Tips for physical maintenance of your computer
When looking for ways to increase performance on your computer, the most often overlooked aspect is that of physical maintenance. Over time, if a computer is often used but rarely managed, the system slows down and, in extreme cases, will fail all together. Basic physical maintenance will make your computer longer and faster. Just as we need to perform maintenance by going to the dentist, changing the oil in our cars, watering flowers and more, we need to perform maintenance on our computers to keep them in perfect shape.
The most overlooked performance issue, by far, is the location and physical cleanliness of the computer and its surroundings. Dust can (and will) enter computers, and when it does, it can slow down performance, overheat components, cause system crashes, and in extreme cases physical damage to computer hardware can occur, including fire! But before you grab the duster and start opening your computer, it is important to know that the internal components are delicate and require some special attention. Below is a list of appropriate components and cleaning instructions.
Monitor : A monitor will collect some smudges and fingerprints throughout its life. If you are reading this blog there is a good chance of cleaning the screen at least once. While this seems very simple, it is important to use the correct cleaning supplies on the monitors. Normal commercial glass cleaners will destroy the anti-glare coating on many monitors. Use a glass cleaner designed to be safe on monitors and a soft cloth. Always remember to unplug the monitor before spraying liquids on it.
Keyboard - Let's face it, the keyboard is often the dirtiest part of a computer system. The best way to clean a keyboard is to use compressed air to expel debris from underneath the keys. Compressed air can be found in most stores where computers are sold. Gravity also helps with this job if you hold the keyboard with the keys facing the ground while spraying the canned air.
Mouse : While the new optical mouse does not require frequent maintenance, the trackball variety will.
For a trackball-style mouse, simply open the bottom of the mouse, remove the trackball and scrape away any residue or debris that accumulates on the reels inside the mouse. Use caution when removing fluff and excess dirt from the mouse rollers to not put much pressure on them. For a variety optical or laser mouse, a cotton swab moistened with denatured and distilled is opropyl alcohol will do the trick.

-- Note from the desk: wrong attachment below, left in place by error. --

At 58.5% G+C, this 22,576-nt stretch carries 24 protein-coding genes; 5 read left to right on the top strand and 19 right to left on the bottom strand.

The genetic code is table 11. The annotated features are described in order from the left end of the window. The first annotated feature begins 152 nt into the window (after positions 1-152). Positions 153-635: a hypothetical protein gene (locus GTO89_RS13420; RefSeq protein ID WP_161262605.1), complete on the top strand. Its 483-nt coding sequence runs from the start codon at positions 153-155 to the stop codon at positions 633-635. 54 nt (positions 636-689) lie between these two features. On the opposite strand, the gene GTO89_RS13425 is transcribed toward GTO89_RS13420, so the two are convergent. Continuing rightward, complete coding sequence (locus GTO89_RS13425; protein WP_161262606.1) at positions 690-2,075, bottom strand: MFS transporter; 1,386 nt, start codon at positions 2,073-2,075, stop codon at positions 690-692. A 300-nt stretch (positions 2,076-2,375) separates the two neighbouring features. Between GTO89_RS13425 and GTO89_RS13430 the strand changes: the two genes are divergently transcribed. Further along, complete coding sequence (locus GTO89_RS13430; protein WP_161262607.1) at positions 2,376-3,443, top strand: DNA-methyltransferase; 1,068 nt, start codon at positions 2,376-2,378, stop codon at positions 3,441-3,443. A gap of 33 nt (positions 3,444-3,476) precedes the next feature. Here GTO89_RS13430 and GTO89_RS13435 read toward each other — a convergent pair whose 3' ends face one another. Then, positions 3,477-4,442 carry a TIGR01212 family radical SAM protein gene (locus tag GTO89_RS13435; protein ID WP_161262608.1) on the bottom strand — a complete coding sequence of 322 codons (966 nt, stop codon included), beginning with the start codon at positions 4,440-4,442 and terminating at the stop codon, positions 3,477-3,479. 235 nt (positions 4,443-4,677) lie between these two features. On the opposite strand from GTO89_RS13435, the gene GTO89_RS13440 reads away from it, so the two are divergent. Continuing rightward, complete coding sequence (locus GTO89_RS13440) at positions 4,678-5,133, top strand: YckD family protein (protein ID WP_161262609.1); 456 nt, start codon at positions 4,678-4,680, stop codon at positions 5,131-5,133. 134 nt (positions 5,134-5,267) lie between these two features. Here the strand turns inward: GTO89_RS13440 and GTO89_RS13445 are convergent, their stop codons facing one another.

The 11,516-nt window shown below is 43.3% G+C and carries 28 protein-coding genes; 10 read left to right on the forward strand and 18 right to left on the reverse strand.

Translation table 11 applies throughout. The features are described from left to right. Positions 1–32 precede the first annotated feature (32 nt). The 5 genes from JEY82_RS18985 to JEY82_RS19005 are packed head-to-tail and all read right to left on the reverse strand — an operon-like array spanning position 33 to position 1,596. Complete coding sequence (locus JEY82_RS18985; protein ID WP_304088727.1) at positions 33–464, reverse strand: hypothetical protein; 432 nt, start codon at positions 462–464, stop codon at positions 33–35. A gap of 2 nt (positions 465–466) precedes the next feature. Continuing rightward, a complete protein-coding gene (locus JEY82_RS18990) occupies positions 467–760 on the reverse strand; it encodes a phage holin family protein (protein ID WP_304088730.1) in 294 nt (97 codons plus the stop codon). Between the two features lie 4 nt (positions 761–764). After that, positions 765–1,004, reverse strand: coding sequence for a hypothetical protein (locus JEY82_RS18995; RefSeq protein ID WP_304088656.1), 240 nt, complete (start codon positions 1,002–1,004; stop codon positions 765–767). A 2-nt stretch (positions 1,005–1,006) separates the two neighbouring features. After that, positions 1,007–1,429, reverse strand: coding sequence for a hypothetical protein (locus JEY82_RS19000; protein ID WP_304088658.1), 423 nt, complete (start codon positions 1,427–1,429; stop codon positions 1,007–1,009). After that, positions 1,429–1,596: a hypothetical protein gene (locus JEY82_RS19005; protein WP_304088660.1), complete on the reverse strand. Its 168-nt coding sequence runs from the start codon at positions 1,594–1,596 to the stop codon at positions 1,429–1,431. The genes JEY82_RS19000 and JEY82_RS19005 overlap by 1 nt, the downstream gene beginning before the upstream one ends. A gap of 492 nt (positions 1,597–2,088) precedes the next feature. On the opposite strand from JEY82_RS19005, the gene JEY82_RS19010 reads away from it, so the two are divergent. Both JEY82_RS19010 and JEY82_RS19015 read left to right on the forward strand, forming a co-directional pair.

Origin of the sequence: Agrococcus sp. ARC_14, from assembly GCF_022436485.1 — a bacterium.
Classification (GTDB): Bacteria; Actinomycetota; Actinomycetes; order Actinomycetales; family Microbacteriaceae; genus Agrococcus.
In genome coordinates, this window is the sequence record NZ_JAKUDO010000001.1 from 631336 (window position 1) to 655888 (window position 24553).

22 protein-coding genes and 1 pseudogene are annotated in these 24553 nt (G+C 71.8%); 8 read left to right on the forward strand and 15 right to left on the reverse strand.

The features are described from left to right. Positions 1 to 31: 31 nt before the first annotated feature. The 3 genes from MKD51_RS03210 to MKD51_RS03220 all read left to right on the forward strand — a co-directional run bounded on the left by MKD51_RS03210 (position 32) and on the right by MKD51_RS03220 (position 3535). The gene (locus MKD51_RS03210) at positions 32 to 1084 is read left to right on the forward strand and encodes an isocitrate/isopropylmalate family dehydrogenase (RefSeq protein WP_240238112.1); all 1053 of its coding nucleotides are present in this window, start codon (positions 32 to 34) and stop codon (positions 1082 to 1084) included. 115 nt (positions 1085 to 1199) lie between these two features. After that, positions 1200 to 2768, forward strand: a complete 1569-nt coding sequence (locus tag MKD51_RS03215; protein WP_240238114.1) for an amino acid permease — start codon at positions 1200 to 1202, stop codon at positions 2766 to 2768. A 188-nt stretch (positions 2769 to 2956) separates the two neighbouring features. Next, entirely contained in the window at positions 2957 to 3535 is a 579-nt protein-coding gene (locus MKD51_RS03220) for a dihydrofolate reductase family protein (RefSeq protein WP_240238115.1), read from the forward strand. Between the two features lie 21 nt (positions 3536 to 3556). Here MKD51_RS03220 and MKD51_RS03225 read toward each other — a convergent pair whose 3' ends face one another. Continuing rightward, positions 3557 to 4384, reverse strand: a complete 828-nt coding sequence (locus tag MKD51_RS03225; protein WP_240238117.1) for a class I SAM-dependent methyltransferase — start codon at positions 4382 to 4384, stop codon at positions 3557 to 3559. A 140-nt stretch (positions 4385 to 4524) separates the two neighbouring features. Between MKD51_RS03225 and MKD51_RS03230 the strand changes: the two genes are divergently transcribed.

Connectors, contacts and wires - If you have a connector or cable that needs cleaning, it is important not to use water. Cleaning electronic components with water can cause rust, corrosion or other damage to the connector or equipment to which it is connected. To clean an electronic contact, use a cotton swab that has been moistened with distilled and denatured isopropyl alcohol. This is what you most commonly see labeled "electronics cleaner" in most stores. Doing so will remove oxidation from the contacts.
Inside the computer case- Far from the eyes, far from the mind! This is the most overlooked (and dangerous) place where dust and dirt can accumulate. Too much dust will often cause slow performance, hardware failure or even an electric fire! It is important to clean the inside of the computer case to maintain good computer performance.
To clean the inside of the computer, use compressed air. Be careful, you may want to complete this hassle outside depending on how much time has passed since the last dusting! Be careful not to touch exposed components or circuits while the computer case is open, as this may give the computer enough shock
. Static electricity can easily destroy the delicate electrical components inside the computer. Said this,
Once your computer is clean inside and out, not only will it look more efficient, but you may also notice a noticeable increase in computer performance!